"Chips on shoulders and envy of others are cancers on the soul."

"Listening to rubbishy music is such a waste of time."

Miss Kay read a long list of Old Boys who have distinguished themselves in public life.

The evening was as enjoyable as ever. It was clear that those taking pan in the music shared in the joy of performance.


Adamson, N. D., Manchester, Economics;

Brown, A. T., Oxford, Philosophy, Politics, Economics;

Clover, I. C., London, Biochemistry;

Coleman, P. S., Oxford, Mathematics;

Couzens, M. K., Warwick, French Studies;

Daly, G. A. N., Lancaster, French/German;

Evans, M. H., London, Chemicel Engineering;
Farrell, N. P., Oxford, Modern History;

Greenland, M., Warwick, Mathematics;

Greenway-Stanley, M., London, Physics;

Hammonds, H., Warwick, Mathematics;

Harrop, S. P., Hull, Philosophy and Physics;
Howitt, J., Bath, Aeronautical Engineering;

Johns, T. P. G., Leicester, Law;

Law, A., Leicester, Law; .
Lawrence, D. K., Warwick, Education/Mathematics;

Manners, J. M., Birmingham, Law and Politics;
Matthew., S. P., Bangor, Applied Biology;

McBride, P. M. C., Edinburgh, Medicine;

Newell, M. J., Durham, Geology/Geophysics;

Pennington, J. B., Leeds. History;

Richards, C. J., Brunel, Computer Science;

Sheather, J. D., Bristol, Mathematics with Statistics;

Skinner, C. A., Leeds, Biochemistry/Microbiology;

Soppitt, A. W., Birmingham, Medicine;

Stephens, B. A., Bristol, Mathematics;

Stucken, A. P. J., East Anglia, European History;

Tatam, M. A., Bradford, Peace Studies;

Taylor, J. M. E., Warwick, French Studies;

Thompson, S. D., Manchester, French/German;

Waldren, A. J., Leicester, Physics;

Wright, D. H., Hull, Chemistry.


Land's End. The 874 mile walk from John O'Groats has been completed by sixth form boys Simon Gough, Colin Skinner, Jonathan Griggs and Marcus MacWilliam. Their journey took 54 days and raised about £3000 for a school for disabled children.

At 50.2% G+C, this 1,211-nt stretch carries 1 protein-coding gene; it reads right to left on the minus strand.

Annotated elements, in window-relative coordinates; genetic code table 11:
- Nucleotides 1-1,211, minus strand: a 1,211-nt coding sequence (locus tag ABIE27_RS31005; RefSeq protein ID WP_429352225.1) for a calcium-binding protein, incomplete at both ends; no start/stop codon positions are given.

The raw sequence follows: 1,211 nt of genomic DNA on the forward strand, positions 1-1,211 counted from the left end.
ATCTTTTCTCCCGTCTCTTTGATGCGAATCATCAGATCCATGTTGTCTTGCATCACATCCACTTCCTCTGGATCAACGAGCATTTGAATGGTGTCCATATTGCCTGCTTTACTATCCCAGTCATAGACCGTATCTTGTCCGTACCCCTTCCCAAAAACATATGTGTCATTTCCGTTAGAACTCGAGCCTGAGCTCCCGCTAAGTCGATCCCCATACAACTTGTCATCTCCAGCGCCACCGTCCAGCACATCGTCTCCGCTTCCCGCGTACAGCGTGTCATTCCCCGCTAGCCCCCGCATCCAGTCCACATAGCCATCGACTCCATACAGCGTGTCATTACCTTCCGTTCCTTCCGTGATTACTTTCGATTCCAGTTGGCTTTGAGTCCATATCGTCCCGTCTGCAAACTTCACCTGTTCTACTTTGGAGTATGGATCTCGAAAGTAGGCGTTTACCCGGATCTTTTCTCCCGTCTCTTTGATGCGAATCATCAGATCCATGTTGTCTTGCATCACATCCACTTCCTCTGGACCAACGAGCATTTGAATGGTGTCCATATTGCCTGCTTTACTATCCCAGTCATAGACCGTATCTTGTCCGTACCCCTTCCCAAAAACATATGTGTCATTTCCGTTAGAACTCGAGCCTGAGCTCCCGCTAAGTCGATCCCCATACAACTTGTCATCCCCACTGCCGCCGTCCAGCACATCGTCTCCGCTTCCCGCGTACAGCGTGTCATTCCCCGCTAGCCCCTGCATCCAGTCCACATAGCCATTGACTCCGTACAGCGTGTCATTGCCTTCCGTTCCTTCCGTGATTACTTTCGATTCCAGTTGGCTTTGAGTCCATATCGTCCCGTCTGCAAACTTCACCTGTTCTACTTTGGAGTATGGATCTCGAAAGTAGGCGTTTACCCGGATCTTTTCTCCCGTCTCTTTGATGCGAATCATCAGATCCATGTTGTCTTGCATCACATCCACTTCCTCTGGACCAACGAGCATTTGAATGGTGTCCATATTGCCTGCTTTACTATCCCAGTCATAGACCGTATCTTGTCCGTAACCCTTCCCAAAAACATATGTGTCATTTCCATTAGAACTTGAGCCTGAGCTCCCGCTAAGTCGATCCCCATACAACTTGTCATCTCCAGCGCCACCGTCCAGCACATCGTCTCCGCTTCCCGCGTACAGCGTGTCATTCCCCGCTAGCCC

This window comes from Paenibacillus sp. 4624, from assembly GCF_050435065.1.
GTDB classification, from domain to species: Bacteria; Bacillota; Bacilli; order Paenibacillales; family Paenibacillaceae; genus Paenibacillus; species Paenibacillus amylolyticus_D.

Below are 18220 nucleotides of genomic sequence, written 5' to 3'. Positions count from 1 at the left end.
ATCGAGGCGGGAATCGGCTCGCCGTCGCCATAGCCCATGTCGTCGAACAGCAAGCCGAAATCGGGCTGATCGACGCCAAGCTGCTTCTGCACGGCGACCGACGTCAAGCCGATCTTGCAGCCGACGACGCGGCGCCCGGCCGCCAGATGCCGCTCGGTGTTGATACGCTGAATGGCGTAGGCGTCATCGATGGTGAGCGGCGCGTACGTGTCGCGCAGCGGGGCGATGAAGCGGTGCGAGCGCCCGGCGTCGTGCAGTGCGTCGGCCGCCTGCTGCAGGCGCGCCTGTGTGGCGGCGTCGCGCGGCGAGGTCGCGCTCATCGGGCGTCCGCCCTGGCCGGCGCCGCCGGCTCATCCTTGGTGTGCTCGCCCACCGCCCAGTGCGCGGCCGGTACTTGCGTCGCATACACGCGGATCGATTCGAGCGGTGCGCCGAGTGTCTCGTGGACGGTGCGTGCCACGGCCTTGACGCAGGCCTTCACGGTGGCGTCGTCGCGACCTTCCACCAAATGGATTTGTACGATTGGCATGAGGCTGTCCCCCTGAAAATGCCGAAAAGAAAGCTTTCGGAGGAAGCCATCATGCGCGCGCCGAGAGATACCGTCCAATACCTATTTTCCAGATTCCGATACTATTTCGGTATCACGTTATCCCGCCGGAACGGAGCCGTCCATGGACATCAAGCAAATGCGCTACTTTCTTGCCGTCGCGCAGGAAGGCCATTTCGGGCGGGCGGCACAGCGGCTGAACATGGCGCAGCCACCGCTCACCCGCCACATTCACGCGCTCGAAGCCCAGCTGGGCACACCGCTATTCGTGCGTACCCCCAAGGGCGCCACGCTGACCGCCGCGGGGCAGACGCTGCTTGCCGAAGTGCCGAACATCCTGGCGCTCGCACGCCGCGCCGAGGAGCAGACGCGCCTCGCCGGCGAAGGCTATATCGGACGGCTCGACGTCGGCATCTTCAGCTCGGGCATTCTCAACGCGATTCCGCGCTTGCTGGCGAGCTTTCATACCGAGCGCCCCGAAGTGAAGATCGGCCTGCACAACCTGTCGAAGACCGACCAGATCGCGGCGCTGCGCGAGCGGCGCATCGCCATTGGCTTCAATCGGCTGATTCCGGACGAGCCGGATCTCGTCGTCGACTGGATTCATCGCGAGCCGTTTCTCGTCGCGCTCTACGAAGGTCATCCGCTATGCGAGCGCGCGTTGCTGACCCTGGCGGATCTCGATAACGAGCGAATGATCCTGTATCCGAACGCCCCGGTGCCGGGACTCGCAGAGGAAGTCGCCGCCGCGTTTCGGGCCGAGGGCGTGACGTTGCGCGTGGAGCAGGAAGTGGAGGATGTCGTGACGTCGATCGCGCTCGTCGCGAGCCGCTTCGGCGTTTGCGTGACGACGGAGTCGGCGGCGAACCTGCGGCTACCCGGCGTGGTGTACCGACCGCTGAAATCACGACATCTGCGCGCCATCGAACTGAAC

To raise funds for Ethiopia the school had a poverty lunch of soup and rolls.—The rest of the boys' dinner money went to Ethiopian relief.

The Prefects saved £33 to buy curtains for the Prefects' Room and then decided to give the money to charity.

The Dover Express allocated a page in each weekly issue during the summer for a school in the area to express its own image. The issue dated 31st August was written by boys of Dover Grammar School who, in their own style, put together a lively picture of an active school without being boastful or assertive.

At the Final Assembly at Christmastime we learned that over £1000 had been raised by the school for Ethiopian relief: and that 1st XI soccer had won the Kent Schools Competition by playing ten school matches, winning nine and having only four goals scored against them. This result will give special pleasure to all who know how much Mr. Steve Bailey puts into his care of 1st XI soccer.


Records or cassettes of The Music of Dover Grammar School for Boys are still available. Please write to the Editor enclosing £5 by cheque made out for "Friends of Music at DBGS". There are also cassettes of the Verdi Requiem obtainable from the Editor at £4 each.

Sales of The Music of Dover Grammar School for Boys have made a profit for the Friends. Recently a cassette was sent to an Old Pharosian with one of the last few available copies of the book Fifty Years On.

Rochester Cathedral

The choir sang Evensong on Saturday, 21st July. The service was to the music of Stanford in A with the anthem Greater love hath no man than this by Ireland. The congregation, mainly parents and Old Pharosians, found the service, the singing and the setting of a historic cathedral all deeply moving.